Abhi is the Director of Marketing Intelligence at Vovia. When not working on cool analytics and data science projects, you can find him photographing and travelling to adventurous locations or simply listening to post-rock music.

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What is Prescriptive Analytics and How Can it Help You?

Prescriptive analytics is a term coined by IBM and is usually called the final frontier of an analytics strategy. 

In marketing, making data-driven decisions is key for business success, and with the use of computational sciences & mathematics, prescriptive analytics helps you take advantage of descriptive and predictive analytics.It is the third step (below) that goes beyond predictions and suggests the actions and implications of your marketing decisions. Prescriptive analytics not only anticipates what will happen and when it will happen but also answers the “why will it happen?” question, which is often posed by marketers.

Prescriptive vs Descriptive and Predictive Analytics

What is Descriptive and Predictive Analytics? 

Before we get into predictive analytics, let’s take a step back and consider what descriptive and predictive analytics are. Descriptive analytics is a field of statistics, usually the first step of analysis, which looks at historical data to yield information for further analysis. With the use of data mining techniques, you can understand reasons for success and failures in descriptive analytics. Predictive analytics is the step where historical data is combined with algorithms to predict results.

Research shows that marketers who use predictive analytics are 2.9 times more likely to experience an above-average revenue growth rate than the industry standards. Predictive analytics has helped tackle business problems and proved itself incredibly useful in calculating value-based KPI’s like customer lifetime value and customer profitability. Given the success businesses have seen using predictive analytics, why aren’t marketers using prescriptive analytics?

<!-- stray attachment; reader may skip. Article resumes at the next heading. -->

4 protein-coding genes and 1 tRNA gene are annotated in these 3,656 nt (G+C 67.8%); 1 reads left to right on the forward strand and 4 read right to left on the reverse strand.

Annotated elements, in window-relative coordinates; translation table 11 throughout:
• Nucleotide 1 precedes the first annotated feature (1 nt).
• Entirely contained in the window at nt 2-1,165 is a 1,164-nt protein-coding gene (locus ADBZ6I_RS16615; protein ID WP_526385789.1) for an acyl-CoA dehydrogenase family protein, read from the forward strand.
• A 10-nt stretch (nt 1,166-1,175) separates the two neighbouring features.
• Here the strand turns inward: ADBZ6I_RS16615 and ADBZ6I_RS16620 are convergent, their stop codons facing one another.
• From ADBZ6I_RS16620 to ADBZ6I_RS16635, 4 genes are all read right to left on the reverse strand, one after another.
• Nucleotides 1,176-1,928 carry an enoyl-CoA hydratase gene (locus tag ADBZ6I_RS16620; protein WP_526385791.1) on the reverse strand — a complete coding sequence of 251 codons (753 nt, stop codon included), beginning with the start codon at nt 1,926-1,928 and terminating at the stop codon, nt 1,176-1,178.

After all, it’s all about priorities. Organizations and marketing departments always have a lot going on, and prescriptive analytics usually gets lost down the track because of other marketing priorities. Martech has evolved so much that we need to prioritize what best suits customers and business needs. Being able to say which campaign will yield the best results and generate more revenue or which image should be used to get better results may sound too good to be true, but it’s possible with data science and prescriptive analytics. 

Another problem is mindset. Most marketers don’t necessarily think like data scientists, since it’s about testing and experimenting. Therefore, it’s important to have a data science mindset and the capability that can help align data-driven decision making with your organizational goals.

The Bigger Picture

Prescriptive analytics helps marketers optimize their campaigns in real time. It allows marketers to make strategic decisions that yield better outcomes. Since there is real-time data available, specialists can make faster optimization decisions and understand what will work better for your brand, your audience, and your campaign goals. 

Once the foundation for descriptive analytics, reporting, and business intelligence (BI) is set up, it’s ideal to move to predictive and prescriptive analytics.

Prescriptive analytics helps you find the best business decision. For example, if your goal is to drive sales or lead generation or optimize logistics & product deliveries, prescriptive analytics help you do that!

Scientific Disciplines that Comprise Prescriptive Analytics

  1. Machine learning
  2. Natural language processing
  3. Computer vision
  4. Image & Signal processing
  5. Applied statistical and mathematical analysis 
  6. Operations research

Each discipline stands on its own and has a different purpose, but when combined together to give an output (business decision) prescriptive analytics comes to life. This is how it answers how we can make something happen.

Use Cases of Prescriptive Analytics

It starts with changing those predictions to decisions. While prescriptive analytics can continually take in new data to re-predict and re-prescribe, it automatically improves prediction accuracy and prescribes better decision options, and ingests hybrid data –  a combination of structured (numbers, categories) and unstructured data (videos, images, sounds, texts), as well as business rules to predict what lies ahead and to prescribe how to take advantage of this predicted future without compromising other priorities. 

Today, it is widely used in sales and marketing to make data-driven decisions and increase ROI and customer engagement. In logistics, UPS applied it to save $50M annually from a reduction of one mile driven per driver per day. They predicted routes and grouped delivery at a particular locality for better efficiency and also mapped it with when the customer wanted the delivery of their products. This ultimately helps them deliver better customer satisfaction too. This is a classic example of using analytics and predictions for solving complex problems and helping with difficult business decision making. 

How could or how does the use of prescriptive analytics help your business? Let us know in the comments!